The artists in this exhibition initially all have one thing in common: they have all studied under Timm Rautert at the Academy of Visual Arts in Leipzig. "How does one recognize a student of Rautert?" asks Susanne Kippenberger and Timm Rautert replies: "I hope that it is noticed in conversation that he is well educated... one can perhaps also recognize them by the specifity of photography in their work... One sees in the images that they could be made and thought out in no other medium but photography." In order to define this specifity of photography, Sveinn Fannar Johannsson, Edgar Leciejewski, Florian Rossmanith, Nadin Maria Rüfenacht, Oskar Schmidt and Carsten Tabel confront it with the peculiarities and questions of contiguous disciplines. With Victor Stoichita the development of a self-confident image begins with the emergence of still life in painting of the 16th Century. This genre and its tendency for self-criticism establish the starting point for this exhibition. The attention, dedicated to still life works, was considered less about things that were to be seen, and more of the symbolically encrypted message, which communicated itself in complex arrangements beyond its pragmatic use. Also in the photograph series "Nature Morte" by Nadin Maria Rüfenacht the viewer is trying to decipher the iconographic references.The artist, however, deals with the peculiar potential exclusively in photography, of making the difference between dead and alive unrecognizable. So from the three characteristics which Victor Stoichita attributes to still life painting of the 16th Century, one finds at last two in Nadin Maria Rüfenachts photographs: the subject of transience of being and the critical view of the own medium. The self-confident image also knows the history of its own discipline. One is reminded from the eggbeater in Carsten Tabel's "Baronesse" of Man Ray, the artist who understood to give the items a new meaning and to make the "Material out of something wonderful."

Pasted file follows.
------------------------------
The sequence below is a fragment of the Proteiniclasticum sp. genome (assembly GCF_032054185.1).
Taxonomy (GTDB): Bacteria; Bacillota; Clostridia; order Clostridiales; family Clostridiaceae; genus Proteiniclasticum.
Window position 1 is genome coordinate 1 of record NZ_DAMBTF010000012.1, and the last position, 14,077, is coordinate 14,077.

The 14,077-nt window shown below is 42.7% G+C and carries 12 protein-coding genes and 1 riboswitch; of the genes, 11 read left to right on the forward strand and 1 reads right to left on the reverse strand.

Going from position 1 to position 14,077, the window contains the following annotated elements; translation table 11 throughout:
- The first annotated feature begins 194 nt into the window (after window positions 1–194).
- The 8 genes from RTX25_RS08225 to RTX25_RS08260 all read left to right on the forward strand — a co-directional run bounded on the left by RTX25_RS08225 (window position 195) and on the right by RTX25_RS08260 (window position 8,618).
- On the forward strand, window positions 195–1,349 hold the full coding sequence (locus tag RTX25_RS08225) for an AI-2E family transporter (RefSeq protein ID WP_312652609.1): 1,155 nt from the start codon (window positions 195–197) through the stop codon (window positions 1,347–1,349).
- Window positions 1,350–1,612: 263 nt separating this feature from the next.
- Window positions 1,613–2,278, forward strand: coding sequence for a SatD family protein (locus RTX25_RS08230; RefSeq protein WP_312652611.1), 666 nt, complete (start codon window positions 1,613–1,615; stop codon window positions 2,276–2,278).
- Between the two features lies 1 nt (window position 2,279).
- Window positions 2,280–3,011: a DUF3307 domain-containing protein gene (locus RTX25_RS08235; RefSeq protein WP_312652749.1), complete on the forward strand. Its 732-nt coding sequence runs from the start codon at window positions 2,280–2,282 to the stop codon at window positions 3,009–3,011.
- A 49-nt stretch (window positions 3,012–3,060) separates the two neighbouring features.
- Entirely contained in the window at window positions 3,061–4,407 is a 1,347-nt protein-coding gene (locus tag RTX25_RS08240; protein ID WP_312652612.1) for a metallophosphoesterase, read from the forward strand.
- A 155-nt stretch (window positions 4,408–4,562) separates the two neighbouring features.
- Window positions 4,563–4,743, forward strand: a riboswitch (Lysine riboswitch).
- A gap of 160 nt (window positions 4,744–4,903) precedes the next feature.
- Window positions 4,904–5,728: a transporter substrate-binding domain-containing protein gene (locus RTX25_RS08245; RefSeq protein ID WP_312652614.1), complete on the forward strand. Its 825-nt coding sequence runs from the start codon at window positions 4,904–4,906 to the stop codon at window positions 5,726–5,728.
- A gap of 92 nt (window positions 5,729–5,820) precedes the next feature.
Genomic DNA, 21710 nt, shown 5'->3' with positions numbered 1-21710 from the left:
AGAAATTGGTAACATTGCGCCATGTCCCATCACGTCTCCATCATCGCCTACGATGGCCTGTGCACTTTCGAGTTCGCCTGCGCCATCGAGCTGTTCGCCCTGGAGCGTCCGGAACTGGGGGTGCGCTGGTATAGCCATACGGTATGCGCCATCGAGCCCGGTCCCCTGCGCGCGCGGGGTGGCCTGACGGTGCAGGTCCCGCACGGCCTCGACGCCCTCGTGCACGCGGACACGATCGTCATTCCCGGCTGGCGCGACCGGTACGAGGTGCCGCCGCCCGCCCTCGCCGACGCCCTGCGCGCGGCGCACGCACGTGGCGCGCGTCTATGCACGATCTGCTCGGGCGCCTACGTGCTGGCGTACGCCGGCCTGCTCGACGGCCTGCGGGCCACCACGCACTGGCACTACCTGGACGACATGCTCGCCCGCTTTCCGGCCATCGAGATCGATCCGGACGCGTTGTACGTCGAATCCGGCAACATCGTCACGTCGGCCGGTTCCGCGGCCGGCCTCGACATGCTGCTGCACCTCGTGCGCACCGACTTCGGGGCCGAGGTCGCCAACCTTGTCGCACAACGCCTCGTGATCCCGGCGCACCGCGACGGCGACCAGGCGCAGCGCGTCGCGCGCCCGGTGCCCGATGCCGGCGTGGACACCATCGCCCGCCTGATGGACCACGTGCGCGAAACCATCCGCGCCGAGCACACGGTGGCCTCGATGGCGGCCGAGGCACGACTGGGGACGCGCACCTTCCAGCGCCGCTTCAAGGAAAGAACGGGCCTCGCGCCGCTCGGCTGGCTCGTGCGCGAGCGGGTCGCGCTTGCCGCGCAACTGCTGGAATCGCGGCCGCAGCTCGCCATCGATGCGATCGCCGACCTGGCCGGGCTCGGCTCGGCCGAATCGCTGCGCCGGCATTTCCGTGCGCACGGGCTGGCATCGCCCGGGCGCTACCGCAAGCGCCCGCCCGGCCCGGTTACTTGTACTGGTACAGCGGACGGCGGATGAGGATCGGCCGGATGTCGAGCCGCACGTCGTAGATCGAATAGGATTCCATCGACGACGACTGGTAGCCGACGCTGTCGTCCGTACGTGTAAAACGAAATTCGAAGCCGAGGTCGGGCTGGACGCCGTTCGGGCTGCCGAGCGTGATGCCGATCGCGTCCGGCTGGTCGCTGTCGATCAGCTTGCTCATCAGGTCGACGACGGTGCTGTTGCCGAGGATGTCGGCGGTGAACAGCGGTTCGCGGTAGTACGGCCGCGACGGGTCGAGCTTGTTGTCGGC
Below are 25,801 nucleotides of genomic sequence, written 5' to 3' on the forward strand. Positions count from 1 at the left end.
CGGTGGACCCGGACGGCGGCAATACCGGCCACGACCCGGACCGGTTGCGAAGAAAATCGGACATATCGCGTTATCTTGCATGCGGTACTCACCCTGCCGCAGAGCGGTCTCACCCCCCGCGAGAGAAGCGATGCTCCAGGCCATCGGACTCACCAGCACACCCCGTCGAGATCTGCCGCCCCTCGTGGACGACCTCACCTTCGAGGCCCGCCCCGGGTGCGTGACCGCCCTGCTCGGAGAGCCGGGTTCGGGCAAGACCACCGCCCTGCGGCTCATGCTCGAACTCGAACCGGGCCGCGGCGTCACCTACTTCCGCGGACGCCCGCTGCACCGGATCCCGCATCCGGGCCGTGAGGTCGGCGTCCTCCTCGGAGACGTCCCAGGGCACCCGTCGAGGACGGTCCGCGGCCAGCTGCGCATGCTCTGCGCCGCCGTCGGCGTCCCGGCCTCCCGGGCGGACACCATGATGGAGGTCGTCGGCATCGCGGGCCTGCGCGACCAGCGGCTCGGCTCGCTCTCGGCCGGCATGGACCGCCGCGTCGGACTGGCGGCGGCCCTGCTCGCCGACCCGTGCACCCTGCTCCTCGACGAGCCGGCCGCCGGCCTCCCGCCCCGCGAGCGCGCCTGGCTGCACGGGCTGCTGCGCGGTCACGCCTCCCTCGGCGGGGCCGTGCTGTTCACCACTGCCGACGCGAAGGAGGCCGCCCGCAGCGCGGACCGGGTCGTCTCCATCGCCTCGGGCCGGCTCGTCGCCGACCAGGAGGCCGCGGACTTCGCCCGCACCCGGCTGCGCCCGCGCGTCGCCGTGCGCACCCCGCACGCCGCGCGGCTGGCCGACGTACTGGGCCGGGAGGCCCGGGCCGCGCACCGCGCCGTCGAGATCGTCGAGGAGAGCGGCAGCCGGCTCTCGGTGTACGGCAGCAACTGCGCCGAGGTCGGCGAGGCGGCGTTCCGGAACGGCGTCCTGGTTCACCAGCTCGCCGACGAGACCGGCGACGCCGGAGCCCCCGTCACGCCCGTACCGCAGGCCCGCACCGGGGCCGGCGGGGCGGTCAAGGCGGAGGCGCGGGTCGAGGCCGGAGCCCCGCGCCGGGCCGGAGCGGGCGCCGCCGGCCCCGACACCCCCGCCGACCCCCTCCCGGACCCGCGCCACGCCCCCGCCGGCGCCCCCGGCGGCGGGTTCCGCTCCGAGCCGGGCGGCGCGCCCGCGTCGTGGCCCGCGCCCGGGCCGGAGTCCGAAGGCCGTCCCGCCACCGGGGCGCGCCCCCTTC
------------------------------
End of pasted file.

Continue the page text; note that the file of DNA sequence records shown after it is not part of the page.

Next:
Curated by Christin Krause and Sandro Parrotta.